Knowing God Through Love

Open Your Bible

1 John 4:1-19, Psalm 36:1-12, John 15:18-21, 1 Peter 2:1-3

It happened every night, first at 1:27 a.m. and then again at 4:02 a.m.. A low warning whistle would signal its arrival, followed by a roaring screech that thundered through our sleeping city, only waking me. Its rumble traveled from a cracked window to the front door to my bedpost, then disappeared as quickly as it came.

That train on nearby tracks opened my eyes to the darkness. I’d seen the sky turn black before going to bed, of course, but I hadn’t felt it. Suddenly, I was hyper aware that at any moment, my safe foundation could be shaken and destroyed. There, in my bed with white sheets and a black headboard, I began a countdown to sunrise, staying awake to prevent the darkness from swallowing me.

Each morning, I’d attribute my sleepy eyes to the train, but each night, I’d remember it was fear.

I began recognizing minor details as “warning” signs—ambulance sirens, missed calls, late arrivals—and became sure something dubious was headed my way. I didn’t know what that something was, but I knew its tracks were headed in my direction.

Fear is ominous and undefined in both feeling and concept. There are times I know exactly what I’m afraid of, and others when I’m just plain afraid. Many nights, I’d sit up on those white bed sheets, Bible open on my lap, wrestling with anxiety. Over and over again, I ran into the same command: Do not fear. It appears generously throughout God’s Word, yet I’d never come across a concrete definition of “fear” by itself. But what reason do we have to not fear? When the walls begin to shake and the darkness closes in, how exactly do we just “not fear”?

When the train began to rumble into town, I wasn’t sure how to put the brakes on my fear—but I knew I could turn on the lights. Reaching over to turn on the lamp on my bedside table somehow illuminated my confidence enough to step out of bed and look outside. From my window, the street lights glowed and the train’s headlights shone in the darkness. I wonder if this is why fear isn’t clearly defined in the Bible, because it cannot stand alone. To really know it, we must turn on the lights.

And in this case, when it comes to our fears, it is by His light, by knowing Him, that we are really able to see and make sense of what’s around us (Psalm 36:9). To know Him, we must remember His love; He Himself is love (1John 4:16). And when we know His love, we know what it is not: fear. Because “there is no fear in love… perfect love drives out fear” (v.18, emphasis mine).

I’ve always read that verse in the context of my loving relationships, but what if we could also believe it in the context of our worst fears? If God is love, and there is no fear in love, then there is no fear in God. And because we are from God, He leaves the lights on for us. Held to the standard of God’s perfect love, fears don’t stand a chance. Maybe trying not to fear isn’t so impossible if it sends us searching for the light (John 8:12). May we always hold up pieces of darkness to the brilliance of His love.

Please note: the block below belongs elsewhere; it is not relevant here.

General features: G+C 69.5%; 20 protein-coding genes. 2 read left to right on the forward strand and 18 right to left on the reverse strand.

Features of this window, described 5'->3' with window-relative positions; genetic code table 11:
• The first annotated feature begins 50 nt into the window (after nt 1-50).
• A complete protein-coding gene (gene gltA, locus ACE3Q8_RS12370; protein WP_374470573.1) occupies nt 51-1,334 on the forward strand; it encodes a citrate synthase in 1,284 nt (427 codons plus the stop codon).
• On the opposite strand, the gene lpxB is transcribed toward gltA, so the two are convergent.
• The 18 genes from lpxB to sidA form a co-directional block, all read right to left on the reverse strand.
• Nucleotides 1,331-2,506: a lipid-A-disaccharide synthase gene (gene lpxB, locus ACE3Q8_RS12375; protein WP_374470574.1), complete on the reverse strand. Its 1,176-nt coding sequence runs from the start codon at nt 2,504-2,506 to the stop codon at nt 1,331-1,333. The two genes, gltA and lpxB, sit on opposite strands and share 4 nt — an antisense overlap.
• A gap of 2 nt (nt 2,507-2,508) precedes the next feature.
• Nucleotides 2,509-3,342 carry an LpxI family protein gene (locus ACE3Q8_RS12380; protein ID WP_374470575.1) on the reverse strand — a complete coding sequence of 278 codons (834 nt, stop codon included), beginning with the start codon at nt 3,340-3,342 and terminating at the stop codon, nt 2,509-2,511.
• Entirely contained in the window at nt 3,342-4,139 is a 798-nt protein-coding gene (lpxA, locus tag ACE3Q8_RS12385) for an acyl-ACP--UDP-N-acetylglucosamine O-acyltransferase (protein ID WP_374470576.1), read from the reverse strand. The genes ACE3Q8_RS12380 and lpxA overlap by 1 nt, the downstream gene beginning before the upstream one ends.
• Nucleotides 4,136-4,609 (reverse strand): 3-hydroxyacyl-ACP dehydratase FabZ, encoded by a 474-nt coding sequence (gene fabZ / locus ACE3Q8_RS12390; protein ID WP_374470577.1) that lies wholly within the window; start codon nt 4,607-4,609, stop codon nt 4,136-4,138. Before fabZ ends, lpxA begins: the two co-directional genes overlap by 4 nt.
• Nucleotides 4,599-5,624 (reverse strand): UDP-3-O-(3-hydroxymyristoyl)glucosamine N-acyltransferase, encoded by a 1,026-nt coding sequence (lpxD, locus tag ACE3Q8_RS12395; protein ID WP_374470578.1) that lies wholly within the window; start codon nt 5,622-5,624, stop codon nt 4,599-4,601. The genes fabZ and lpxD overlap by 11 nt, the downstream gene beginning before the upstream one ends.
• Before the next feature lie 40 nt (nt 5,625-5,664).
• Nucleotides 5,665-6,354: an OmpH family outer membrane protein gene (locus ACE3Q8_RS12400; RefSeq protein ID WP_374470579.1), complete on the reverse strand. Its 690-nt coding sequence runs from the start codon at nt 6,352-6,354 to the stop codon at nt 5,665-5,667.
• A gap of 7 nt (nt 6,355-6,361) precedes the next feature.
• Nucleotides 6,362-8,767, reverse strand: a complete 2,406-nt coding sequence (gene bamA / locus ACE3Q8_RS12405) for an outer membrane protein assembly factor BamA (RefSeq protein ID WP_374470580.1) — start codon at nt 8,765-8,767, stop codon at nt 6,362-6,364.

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78 thoughts on "Knowing God Through Love"

  1. Michele Tully says:

    I remember when my daughter was a toddler and had really bad croup. I was terrified that she would suffocate and while we waited for her medicine to kick in, I laid her on my chest and played “It is well” on repeat until our heartbeats synced up and she began to breathe normally. It was remembering who was in control through listening to that worship song that pushed fear out.

  2. Tracy Scott says:

    May we always hold up our darkest fears to the brilliant illumination of Jesus our Light.

  3. Allisia Mata says:

    Wow. What a concept. As I think about this I think of the question I have roaming in my mind. How do I love when they don’t want to be loved? How do you simply not fear the rejection and do it because you know it’s right. Maybe the missing piece is allowing myself to hold the fear in the first place. Then holding it to the light letting it create something beautiful. Not perfect but beautiful.

  4. Mylinda Giles says:

  5. Jamie Kavan says:

    “Rest easy
    Have no fear
    I love you perfectly
    Love drives out fear
    I’ll take your burden
    You take My grace
    Rest easy
    In My embrace”
    Rest Easy by Audio Adrenaline

  6. Sam Marlin says:

    I’ve struggled with fear since I was a child. Not feeling safe, especially at night. I’ve spent countless nights wide awake, fearing something happening to my family or to me. Especially about physical safety; an intruder or an accident happening. I’ve wrestled with this truth!! But I have to keep wrestling- God is here, He is the light, He is perfect love.. and there is no fear in perfect love. Thanks for this!❤️

  7. Kirstin Gaschk says:

    I relate. I also woke one night with tight pains in my chest and feared it was the virus. I battled through the night and once i put some worship on my headphones the fear and pain left me. God is so much stronger than our fear. Pray that you will receive His boldness and peace when those fears try to creep back in.

  8. Zipho M says:

    As I was reading this my eye was twitching and as a children we were told that if your eye twitches at the bottom,it means something bad is going to happen and it’s going to make you cry. I thank God for this study today because I recognized a fear that had been engraved in us and would torment you up until that as thing happened. Today I was going to spend my day thinking and trying to figure out that bad that was going to happen. But I thank God today and everyday after this,for reminding me that “There is no fear in love,but love perfect love drives out fear”.